Philippe Briet’s passion for art was born when he was a high school student in Caen, Normandy in 1977. He organized several exhibitions of modern and contemporary art at his school, including the works of great painters such as Chagall and Sonia Delaunay. He befriended Sonia Delaunay in Paris in 1978, and she generously created a poster for one of his shows. At his tender age, he would meet artistic greats such as Salvador Dalí, Marc Chagall, and Andy Warhol. By the time he was 22 years old, Philippe was responsible for the contemporary art program for the City of Caen, and organized a traveling exhibit of contemporary French art in Africa for the French Ministry of Foreign Affairs. He would later befriend painter Jean-Michel Basquiat in New York, and earnestly support this artist when his work was not yet popular.
Briet moved to New York in 1985, and opened the Philippe Briet Gallery in SoHo, Manhattan in 1987. One Sunday in April 1988, Philippe took Sylvain and some friends to the Studio Museum in Harlem, and was surprised to find it closed. The gallery’s bookstore was open, however, and inside, Philippe’s attention was drawn to a tall pile of books with an orange cover bearing a black and white photo of a man whose face he had not seen before. This was a stack of catalogs for the Studio Museum in Harlem’s retrospective of Beauford’s works, organized by Richard A. Long in 1978. Beauford’s photo was on the cover. The catalogs were on sale for $1.00.
Sylvain indicated that Philippe was entranced by the depth of Beauford’s expression on the cover, and the images of the works that he saw in that catalog. Feeling the importance of that moment, he bought a copy for each of his friends. He later contacted Mary Schmidt Campbell, New York City Commissioner of Cultural Affairs and former Executive Director of the Studio Museum, to learn more about this amazing painter, and discovered that Beauford was deceased. Campbell would introduce Philippe to several persons who knew Beauford personally, including Solange du Closel, Richard Long, and Al Hirschfeld. Captivated and impassioned by Beauford’s work, Philippe moved heaven and earth to organize and present the first Beauford Delaney exposition since 1978. Entitled Beauford Delaney [1901-1979]: From Tennessee to Paris, this show was presented in November 1988. It included roughly ten works from New York and Paris, including a portrait of Solange du Closel and a magnificant painting of Washington Square in New York.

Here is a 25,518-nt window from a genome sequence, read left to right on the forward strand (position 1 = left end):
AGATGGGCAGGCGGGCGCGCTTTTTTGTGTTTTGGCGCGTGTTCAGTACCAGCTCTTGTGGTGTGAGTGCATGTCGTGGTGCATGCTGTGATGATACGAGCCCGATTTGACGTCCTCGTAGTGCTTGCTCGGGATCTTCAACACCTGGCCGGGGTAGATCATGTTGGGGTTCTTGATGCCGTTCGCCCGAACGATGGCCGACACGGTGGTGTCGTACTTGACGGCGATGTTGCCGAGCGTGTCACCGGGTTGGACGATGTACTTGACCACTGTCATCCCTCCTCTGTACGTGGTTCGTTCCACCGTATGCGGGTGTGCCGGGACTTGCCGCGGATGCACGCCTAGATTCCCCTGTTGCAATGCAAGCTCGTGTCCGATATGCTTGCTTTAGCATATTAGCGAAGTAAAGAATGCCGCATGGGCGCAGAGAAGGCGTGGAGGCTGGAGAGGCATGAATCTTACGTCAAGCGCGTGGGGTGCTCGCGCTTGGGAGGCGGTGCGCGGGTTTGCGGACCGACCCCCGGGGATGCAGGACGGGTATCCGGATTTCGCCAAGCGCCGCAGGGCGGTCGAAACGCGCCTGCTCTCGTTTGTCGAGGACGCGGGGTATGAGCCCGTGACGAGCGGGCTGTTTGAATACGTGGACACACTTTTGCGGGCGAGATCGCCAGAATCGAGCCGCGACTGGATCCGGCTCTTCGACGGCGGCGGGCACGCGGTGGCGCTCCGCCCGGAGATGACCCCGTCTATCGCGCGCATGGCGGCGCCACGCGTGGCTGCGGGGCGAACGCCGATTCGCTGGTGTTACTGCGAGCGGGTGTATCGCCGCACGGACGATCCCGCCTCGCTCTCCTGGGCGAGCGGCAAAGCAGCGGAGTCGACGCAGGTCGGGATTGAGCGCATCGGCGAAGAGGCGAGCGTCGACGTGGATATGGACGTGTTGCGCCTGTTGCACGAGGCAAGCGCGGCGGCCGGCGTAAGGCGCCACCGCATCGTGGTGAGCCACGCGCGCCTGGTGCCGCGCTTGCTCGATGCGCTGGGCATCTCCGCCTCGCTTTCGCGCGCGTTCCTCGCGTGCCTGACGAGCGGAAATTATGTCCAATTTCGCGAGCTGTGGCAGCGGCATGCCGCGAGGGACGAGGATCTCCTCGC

According to Sylvain, Philippe felt that people were much more cognizant and appreciative of Beauford’s personality than they were of his art. Philippe embarked on a treasure hunt of sorts, finding some of Beauford’s paintings in the homes of persons who had purchased them long ago and, not realizing their artistic value, stored them in basements or closets. He recovered several that were in less-than-optimal condition, paid fair market value for them, and had these paintings restored. His mission was to acquire Beauford’s works to showcase, not to sell, and to convince museums and the art press of the importance of these works.
Sylvain joined his brother in New York, and together the two men pursued the work of operating a new SoHo gallery, which opened on Broadway in October 1989 with Don’t You Know by Now, a show curated by jazz musician Ornette Coleman. Philippe and Sylvain would mount two retrospectives of Beauford’s work: A Retrospective: Fifty Years of Light (1991) and Beauford Delaney: The New York Years (1994). Forty-seven paintings were hung at the latter exhibit, which was a remarkable feat given that only œuvre created between 1929 and 1953 were shown. Most of these works were being shown for the first time in over fifty years.
In 1995, Philippe Briet collaborated with American poet Cid Corman and American curator and publisher Richard Milazzo to create a book of poetry dedicated to Beauford. Called Tributary (Edgewise Press, 1999), it contains fifty poems and five color reproductions of Beauford’s paintings. In 1995, Philippe also wrote a draft essay about Beauford that he did not have the opportunity to finalize. It would eventually be published in the catalog for the 2007 art exhibit entitled Philippe Briet: Art. Art. Art., which was organized by Sylvain for the Région Basse-Normandie in honor of the 10th anniversary of his brother’s death and presented at the Abbaye-aux-Dames in Caen, France.
Sylvain Briet has followed the status of Beauford’s gravesite since 2002. He continues to hope that Beauford’s remains will someday be transferred to Montparnasse Cemetery, the burial ground closest to where Beauford spent most of his life in Paris, and where James Baldwin wanted to see his friend buried. He is following the progress of Les Amis de Beauford Delaney regarding the placement of a permanent marker at the tomb at Thiais Cemetery.